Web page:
Click here to view this video
Last week I had the pleasure and privilege of partnering with colleagues from IISC and the Center for Whole Communities to offer our course, Whole Measures: Transforming Communities by Measuring What Matters Most, at beautiful Knoll Farm in Vermont. The weather and the participants did not disappoint, and the entire experience spoke to the power of paying attention to and naming what matters most as a point of departure for creating and measuring wholeness in communities and organizations. We broke bread together, engaged in dialogue and storytelling, sat around the campfire, took in the richness of the Mad River Valley landscape, laughed, cried, and even got our groove on a bit.
Enjoy a taste of the experience in the video to which the link above leads (click on the image). And please consider joining us for a future session and other opportunities at the Interaction Institute for Social Change and CWC.
May 11, 2012
They say being a change agent is an inside job. This summer, we invite you to sharpen your tools and rejuvenate your capacity for leadership through a values-based professional development opportunity in a beautiful retreat setting! Center for Whole Communities (CWC) and Interaction Institute for Social Change (IISC) are collaborating to offer a four-day residential Whole Measures Workshop July 10 – 13, at CWC’s retreat center at beautiful Knoll Farm in Fayston, VT. Read More
July 14, 2011
“Tension and transparency of tension create capacity.”
|Photo by ideowl|http://www.flickr.com/photos/ideowl/3737550476|
Last week I blogged from Knoll Farm in Fayson, VT, where I was serving as a co-trainer of our Whole Measures workshop, which we offer in partnership with the Center for Whole Communities. In that post I reflected on the connection that the Knoll Farm site creates between people, and between people and land. A remarkable aspect of the Farm is its intentional design, in that its human-made elements naturally work with and build upon the contours of the landscape and draw people’s attention to certain dynamics that reflect essential truths. An example is the large yurt, that sits on an outcropping at the end of an old logging road. It is a welcome (and welcoming) sight as one rounds the bend having climbed a fairly long steep incline. Its brown and green colors integrate nicely with the forested landscape, and its very structure invites one into contemplation about the life that surrounds it and with which it is in relationship. Read More
July 6, 2011
Writing this post from beautiful Knoll Farm in Vermont’s Mad River Valley where we are offering Whole Measures for the first time with the Center for Whole Communities as host. Knoll Farm is something to experience, a 400 acre working organic farm and retreat center with stunning views that speaks to the power of place as a foundation for our agency in the world. Much of what the Center for Whole Communities stands for is the bridging of boundaries, between people and the rest of the natural world, between cultures, between experiences and perspectives. And this site bespeaks a profound love for the diversity of land and community that sustains us all. We hope that this is just the first of many offerings at this unique and mundane (very much of the world) spot.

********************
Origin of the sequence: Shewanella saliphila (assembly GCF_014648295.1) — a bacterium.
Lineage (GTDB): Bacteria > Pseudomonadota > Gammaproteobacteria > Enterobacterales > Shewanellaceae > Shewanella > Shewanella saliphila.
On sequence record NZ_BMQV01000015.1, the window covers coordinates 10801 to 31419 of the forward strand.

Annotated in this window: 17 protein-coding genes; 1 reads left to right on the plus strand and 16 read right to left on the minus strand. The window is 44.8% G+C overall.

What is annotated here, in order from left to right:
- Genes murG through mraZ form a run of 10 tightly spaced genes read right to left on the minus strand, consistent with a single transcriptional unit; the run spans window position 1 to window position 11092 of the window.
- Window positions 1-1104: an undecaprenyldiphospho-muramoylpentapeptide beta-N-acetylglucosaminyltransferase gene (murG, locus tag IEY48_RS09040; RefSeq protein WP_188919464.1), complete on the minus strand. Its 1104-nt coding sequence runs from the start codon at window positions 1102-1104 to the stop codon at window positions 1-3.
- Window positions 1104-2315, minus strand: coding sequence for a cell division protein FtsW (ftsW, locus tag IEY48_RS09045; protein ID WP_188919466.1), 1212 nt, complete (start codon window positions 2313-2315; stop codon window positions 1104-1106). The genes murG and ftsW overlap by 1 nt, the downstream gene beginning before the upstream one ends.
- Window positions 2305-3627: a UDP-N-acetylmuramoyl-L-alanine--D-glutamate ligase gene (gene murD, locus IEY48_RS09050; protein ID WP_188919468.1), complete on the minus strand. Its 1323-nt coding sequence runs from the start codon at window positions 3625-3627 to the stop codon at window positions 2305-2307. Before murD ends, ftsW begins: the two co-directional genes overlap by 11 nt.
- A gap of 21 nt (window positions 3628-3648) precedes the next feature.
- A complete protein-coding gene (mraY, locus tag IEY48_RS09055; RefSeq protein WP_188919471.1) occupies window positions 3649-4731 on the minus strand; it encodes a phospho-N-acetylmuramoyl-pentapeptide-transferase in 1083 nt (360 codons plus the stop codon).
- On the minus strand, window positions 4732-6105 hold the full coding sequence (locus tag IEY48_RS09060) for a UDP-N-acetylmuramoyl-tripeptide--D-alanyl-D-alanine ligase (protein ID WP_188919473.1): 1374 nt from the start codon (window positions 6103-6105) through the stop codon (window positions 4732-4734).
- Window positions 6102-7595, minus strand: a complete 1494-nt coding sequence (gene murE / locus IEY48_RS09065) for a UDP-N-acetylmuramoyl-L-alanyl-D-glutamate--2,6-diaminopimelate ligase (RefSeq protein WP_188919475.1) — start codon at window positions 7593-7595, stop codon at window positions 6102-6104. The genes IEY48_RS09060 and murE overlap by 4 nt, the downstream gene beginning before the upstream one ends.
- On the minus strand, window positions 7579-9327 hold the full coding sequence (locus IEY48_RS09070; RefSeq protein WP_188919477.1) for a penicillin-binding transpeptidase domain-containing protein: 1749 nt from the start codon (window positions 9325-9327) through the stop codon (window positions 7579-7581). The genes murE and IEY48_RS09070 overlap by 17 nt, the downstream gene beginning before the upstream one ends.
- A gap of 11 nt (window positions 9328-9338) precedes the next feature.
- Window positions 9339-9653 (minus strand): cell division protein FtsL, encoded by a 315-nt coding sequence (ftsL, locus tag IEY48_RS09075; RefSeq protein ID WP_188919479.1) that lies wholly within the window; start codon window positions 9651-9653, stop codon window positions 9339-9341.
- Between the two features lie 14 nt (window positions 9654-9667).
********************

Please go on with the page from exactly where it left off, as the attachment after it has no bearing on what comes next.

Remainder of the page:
In a little book that is on the table in my yurt entitled Entering the Land: A History of Knoll Farm, co-founder Peter Forbes writes, “We are lucky have such a place as a teacher. In spite of all the pressures that might have made its history obscure and irretrievable, Knoll Farm remains a testament to the story of the past. Similarly, it sets a promising stage for the story of the future. How will this story read? What role will humans play in it? . . . The answers to these questions are in the land, for the land is the root of our well being. It is time to listen, to sink our hearts in the soil and make it familiar again.”
April 13, 2011
Throughout the past couple of years readers of this blog have seen some discussion about the tensions that exist between those working on individual behavior/spiritual change and those striving for structural transformation. The point has been made that both are necessary. The fact remains that we often find ourselves in rooms with people who are essentially on the same side of the issue, but engaged in “tactical sectarianism” (thank you, Adam Pattantyus), arguing about whose approach is best. Read More